Grace Abounds
A media ministry of Grace Episcopal Church
The Kalendar
The first day in July for which the Church calendar prescribes an optional special observance is Independence Day. An observance of Independence Day in the Church was first proposed in the draft Prayer Book of 1786, but General Convention in 1789 voted this down, based in large part on the intervention of Bishop William White (Pennsylvania—his feast day is on the 17th), who argued such an observance to be inappropriate in a church in which the majority of clergy had been loyal to the British crown throughout the War of Independence. The Fourth of July was not included in the church calendar until the 1928 Prayer Book.

On 8 July the martyrs Aquila and Priscilla are remembered. This husband and wife team were coworkers with Paul, killed in the same Neronian persecution in which Paul died. Paul refers to Priscilla as Prisca (an affectionate diminutive) at Romans 16.3. Paul says Aquila and Priscilla “risked their necks for my life”; they endangered themselves in partnership with Paul. Elsewhere (at Acts 18, where Prisca is referred to as Priscilla) they are described as leaders of a house church. Paul meets them (recently expelled from “Italy”) in Corinth (Acts 18.2). They travel with Paul to Ephesus (vv. 18–19). There they meet Apollos and “take him aside to teach him the way of God more accurately” (v. 26).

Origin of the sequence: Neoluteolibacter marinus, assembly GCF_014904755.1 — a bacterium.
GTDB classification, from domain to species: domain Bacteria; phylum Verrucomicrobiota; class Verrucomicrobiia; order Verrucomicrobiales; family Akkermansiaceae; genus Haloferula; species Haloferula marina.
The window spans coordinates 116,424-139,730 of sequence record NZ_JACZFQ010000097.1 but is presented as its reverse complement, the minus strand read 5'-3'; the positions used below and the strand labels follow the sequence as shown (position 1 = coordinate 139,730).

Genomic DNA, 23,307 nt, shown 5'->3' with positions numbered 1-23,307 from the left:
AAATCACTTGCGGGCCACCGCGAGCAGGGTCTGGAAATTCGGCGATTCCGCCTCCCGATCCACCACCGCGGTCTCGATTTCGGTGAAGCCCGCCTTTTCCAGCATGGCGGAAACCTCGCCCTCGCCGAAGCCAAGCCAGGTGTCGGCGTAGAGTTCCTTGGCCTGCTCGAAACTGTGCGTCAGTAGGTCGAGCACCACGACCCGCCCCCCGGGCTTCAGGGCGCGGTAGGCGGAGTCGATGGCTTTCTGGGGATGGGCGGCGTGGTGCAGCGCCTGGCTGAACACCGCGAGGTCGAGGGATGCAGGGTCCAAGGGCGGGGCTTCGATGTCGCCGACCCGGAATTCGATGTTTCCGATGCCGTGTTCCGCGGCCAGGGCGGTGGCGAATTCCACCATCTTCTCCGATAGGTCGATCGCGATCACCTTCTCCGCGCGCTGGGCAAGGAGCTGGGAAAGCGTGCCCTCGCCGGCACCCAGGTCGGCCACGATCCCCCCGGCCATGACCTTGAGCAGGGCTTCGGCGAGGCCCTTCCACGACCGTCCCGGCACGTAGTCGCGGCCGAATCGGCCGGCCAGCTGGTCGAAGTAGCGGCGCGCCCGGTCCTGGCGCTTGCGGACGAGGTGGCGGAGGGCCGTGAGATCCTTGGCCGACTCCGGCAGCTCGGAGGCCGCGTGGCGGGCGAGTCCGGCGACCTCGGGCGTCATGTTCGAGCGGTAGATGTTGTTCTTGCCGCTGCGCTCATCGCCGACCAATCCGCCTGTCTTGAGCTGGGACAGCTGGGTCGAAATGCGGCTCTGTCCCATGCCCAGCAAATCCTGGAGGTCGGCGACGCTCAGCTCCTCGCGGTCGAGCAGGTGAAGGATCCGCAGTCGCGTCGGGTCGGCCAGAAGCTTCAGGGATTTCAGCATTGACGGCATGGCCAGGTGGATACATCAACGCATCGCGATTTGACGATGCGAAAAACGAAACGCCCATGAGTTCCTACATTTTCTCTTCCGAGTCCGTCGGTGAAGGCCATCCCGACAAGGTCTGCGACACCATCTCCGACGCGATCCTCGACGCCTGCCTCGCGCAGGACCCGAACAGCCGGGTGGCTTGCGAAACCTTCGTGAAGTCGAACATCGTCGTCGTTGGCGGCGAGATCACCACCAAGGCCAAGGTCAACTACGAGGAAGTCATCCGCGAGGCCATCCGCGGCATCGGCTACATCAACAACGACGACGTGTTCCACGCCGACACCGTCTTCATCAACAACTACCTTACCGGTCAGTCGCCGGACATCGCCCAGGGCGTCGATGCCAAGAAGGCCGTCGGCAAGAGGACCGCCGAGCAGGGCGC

Did Priscilla teach Apollos? Yes; otherwise there is no point in mentioning her. Moreover, the order of names (cf. Paul and Barnabas) suggests that she is the more prominent of the two. (Cf. Rom. 16.3). So much for the idea that women had no active role in ministry in the early Church.

On 11 July, Benedict of Nursia is remembered. Benedict was a sixth century abbot who is considered to be the father of western monasticism. The Benedictine Rule for monks and nuns is observed in all of the monastic orders of the Anglican tradition. Other notable observances in July include that of the abolitionist William Wilberforce (30 July), Mary Magdalene (July 22), and St. James the Apostle on 25 July (“James the Greater,” brother of John), Silas (Paul’s companion, 13 July), and Thomas à Kempis (feast is 24 July), the author of the late-Medieval devotional The Imitation of Christ.

In the East Mary Magdalene is referred to as the “apostle to the apostles” for her role in first encountering the risen Lord, and taking this message to the other disciples. The Magdalene is often thought of as having been a reformed prostitute. This is simply mistaken, and dates to a fifth century sermon of Pope Leo I, in which he conflated the sinful woman who anointed Jesus’ feet (Lk. 7.36-50) with Mary Magdalene, mentioned at Lk. 8.2. In Leo’s day (and for about another thousand years) the Bible did not have numbered chapters and verses (let alone punctuation), and so Leo’s mistake in conflating two stories was a natural one. In point of fact, it was very unusual for a woman in Luke’s day to have a surname (Mary “of Magdala”), and this is strong evidence that she was a woman of substance. (Mary Magdalene should also not be confused with Mary—remembered on 29 July—sister of Martha and Lazarus, described in John’s gospel, or with Mary, the wife of Clopas, referred to by Matthew.)

Benedict, of course, gave us his famous Rule, but in speaking of rules let us not forget St. Ignatius Loyola (31 July, d. 1556), the founder of The Society of Jesus (Jesuits), a Spanish soldier who experienced a profound conversion and recruited men to be soldiers for Christ. Ignatius is justly famous for his Spiritual Exercises, a series of meditations within a rule-of-life intended to make a person more open to God’s will, and better equipped to submit to God’s will.